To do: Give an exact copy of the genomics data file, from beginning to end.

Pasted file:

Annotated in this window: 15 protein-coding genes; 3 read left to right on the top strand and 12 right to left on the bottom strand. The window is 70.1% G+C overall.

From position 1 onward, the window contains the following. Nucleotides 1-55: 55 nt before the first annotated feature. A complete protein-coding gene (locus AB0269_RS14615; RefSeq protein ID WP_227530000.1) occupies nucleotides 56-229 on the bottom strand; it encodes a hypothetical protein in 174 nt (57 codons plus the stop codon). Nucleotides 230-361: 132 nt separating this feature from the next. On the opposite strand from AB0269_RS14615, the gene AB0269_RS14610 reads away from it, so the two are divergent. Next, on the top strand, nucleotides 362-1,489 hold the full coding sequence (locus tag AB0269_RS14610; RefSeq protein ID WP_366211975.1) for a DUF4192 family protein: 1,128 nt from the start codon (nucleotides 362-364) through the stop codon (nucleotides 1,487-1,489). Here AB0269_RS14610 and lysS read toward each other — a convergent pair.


Annotated in this window: 15 protein-coding genes; 3 read left to right on the top strand and 12 right to left on the bottom strand. The window is 70.1% G+C overall.

From position 1 onward, the window contains the following. Nucleotides 1-55: 55 nt before the first annotated feature. A complete protein-coding gene (locus AB0269_RS14615; RefSeq protein ID WP_227530000.1) occupies nucleotides 56-229 on the bottom strand; it encodes a hypothetical protein in 174 nt (57 codons plus the stop codon). Nucleotides 230-361: 132 nt separating this feature from the next. On the opposite strand from AB0269_RS14615, the gene AB0269_RS14610 reads away from it, so the two are divergent. Next, on the top strand, nucleotides 362-1,489 hold the full coding sequence (locus tag AB0269_RS14610; RefSeq protein ID WP_366211975.1) for a DUF4192 family protein: 1,128 nt from the start codon (nucleotides 362-364) through the stop codon (nucleotides 1,487-1,489). Here AB0269_RS14610 and lysS read toward each other — a convergent pair.